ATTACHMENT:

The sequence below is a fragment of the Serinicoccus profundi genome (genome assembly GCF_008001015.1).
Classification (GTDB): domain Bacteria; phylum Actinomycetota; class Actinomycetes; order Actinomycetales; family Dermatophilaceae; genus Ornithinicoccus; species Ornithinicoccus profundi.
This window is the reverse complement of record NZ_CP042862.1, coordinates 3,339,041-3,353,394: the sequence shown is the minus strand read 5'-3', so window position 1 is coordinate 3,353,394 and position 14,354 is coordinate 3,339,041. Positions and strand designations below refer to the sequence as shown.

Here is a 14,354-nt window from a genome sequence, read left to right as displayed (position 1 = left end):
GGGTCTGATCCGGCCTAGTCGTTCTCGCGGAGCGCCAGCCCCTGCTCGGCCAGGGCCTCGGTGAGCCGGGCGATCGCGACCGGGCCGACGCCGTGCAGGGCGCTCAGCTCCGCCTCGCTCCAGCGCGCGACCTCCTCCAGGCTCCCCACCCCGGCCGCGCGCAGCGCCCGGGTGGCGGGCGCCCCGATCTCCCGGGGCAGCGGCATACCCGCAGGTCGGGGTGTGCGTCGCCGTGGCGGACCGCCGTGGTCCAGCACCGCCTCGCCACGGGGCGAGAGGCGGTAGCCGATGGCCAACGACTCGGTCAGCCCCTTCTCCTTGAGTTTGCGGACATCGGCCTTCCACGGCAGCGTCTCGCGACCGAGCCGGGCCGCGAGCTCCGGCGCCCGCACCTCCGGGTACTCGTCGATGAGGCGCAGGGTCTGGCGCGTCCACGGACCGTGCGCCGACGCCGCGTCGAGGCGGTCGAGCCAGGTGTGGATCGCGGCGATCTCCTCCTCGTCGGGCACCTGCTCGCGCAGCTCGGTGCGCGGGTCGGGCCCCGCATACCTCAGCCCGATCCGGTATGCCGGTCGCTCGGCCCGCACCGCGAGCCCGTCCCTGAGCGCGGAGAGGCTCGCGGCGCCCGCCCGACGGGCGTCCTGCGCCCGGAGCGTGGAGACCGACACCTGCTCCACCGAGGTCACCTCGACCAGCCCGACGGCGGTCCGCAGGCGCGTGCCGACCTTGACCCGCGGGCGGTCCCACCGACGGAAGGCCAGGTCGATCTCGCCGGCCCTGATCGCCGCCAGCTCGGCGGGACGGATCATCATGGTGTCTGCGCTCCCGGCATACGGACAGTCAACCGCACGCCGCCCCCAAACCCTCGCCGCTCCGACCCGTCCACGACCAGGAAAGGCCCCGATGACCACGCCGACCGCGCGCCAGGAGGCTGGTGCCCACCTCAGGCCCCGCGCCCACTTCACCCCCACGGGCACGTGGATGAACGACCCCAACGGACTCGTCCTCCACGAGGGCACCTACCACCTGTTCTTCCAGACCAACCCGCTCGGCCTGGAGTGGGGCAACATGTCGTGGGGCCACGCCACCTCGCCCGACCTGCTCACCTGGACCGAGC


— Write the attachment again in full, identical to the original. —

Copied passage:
The sequence below is a fragment of the Serinicoccus profundi genome (genome assembly GCF_008001015.1).
Classification (GTDB): domain Bacteria; phylum Actinomycetota; class Actinomycetes; order Actinomycetales; family Dermatophilaceae; genus Ornithinicoccus; species Ornithinicoccus profundi.
This window is the reverse complement of record NZ_CP042862.1, coordinates 3,339,041-3,353,394: the sequence shown is the minus strand read 5'-3', so window position 1 is coordinate 3,353,394 and position 14,354 is coordinate 3,339,041. Positions and strand designations below refer to the sequence as shown.

Here is a 14,354-nt window from a genome sequence, read left to right as displayed (position 1 = left end):
GGGTCTGATCCGGCCTAGTCGTTCTCGCGGAGCGCCAGCCCCTGCTCGGCCAGGGCCTCGGTGAGCCGGGCGATCGCGACCGGGCCGACGCCGTGCAGGGCGCTCAGCTCCGCCTCGCTCCAGCGCGCGACCTCCTCCAGGCTCCCCACCCCGGCCGCGCGCAGCGCCCGGGTGGCGGGCGCCCCGATCTCCCGGGGCAGCGGCATACCCGCAGGTCGGGGTGTGCGTCGCCGTGGCGGACCGCCGTGGTCCAGCACCGCCTCGCCACGGGGCGAGAGGCGGTAGCCGATGGCCAACGACTCGGTCAGCCCCTTCTCCTTGAGTTTGCGGACATCGGCCTTCCACGGCAGCGTCTCGCGACCGAGCCGGGCCGCGAGCTCCGGCGCCCGCACCTCCGGGTACTCGTCGATGAGGCGCAGGGTCTGGCGCGTCCACGGACCGTGCGCCGACGCCGCGTCGAGGCGGTCGAGCCAGGTGTGGATCGCGGCGATCTCCTCCTCGTCGGGCACCTGCTCGCGCAGCTCGGTGCGCGGGTCGGGCCCCGCATACCTCAGCCCGATCCGGTATGCCGGTCGCTCGGCCCGCACCGCGAGCCCGTCCCTGAGCGCGGAGAGGCTCGCGGCGCCCGCCCGACGGGCGTCCTGCGCCCGGAGCGTGGAGACCGACACCTGCTCCACCGAGGTCACCTCGACCAGCCCGACGGCGGTCCGCAGGCGCGTGCCGACCTTGACCCGCGGGCGGTCCCACCGACGGAAGGCCAGGTCGATCTCGCCGGCCCTGATCGCCGCCAGCTCGGCGGGACGGATCATCATGGTGTCTGCGCTCCCGGCATACGGACAGTCAACCGCACGCCGCCCCCAAACCCTCGCCGCTCCGACCCGTCCACGACCAGGAAAGGCCCCGATGACCACGCCGACCGCGCGCCAGGAGGCTGGTGCCCACCTCAGGCCCCGCGCCCACTTCACCCCCACGGGCACGTGGATGAACGACCCCAACGGACTCGTCCTCCACGAGGGCACCTACCACCTGTTCTTCCAGACCAACCCGCTCGGCCTGGAGTGGGGCAACATGTCGTGGGGCCACGCCACCTCGCCCGACCTGCTCACCTGGACCGAGC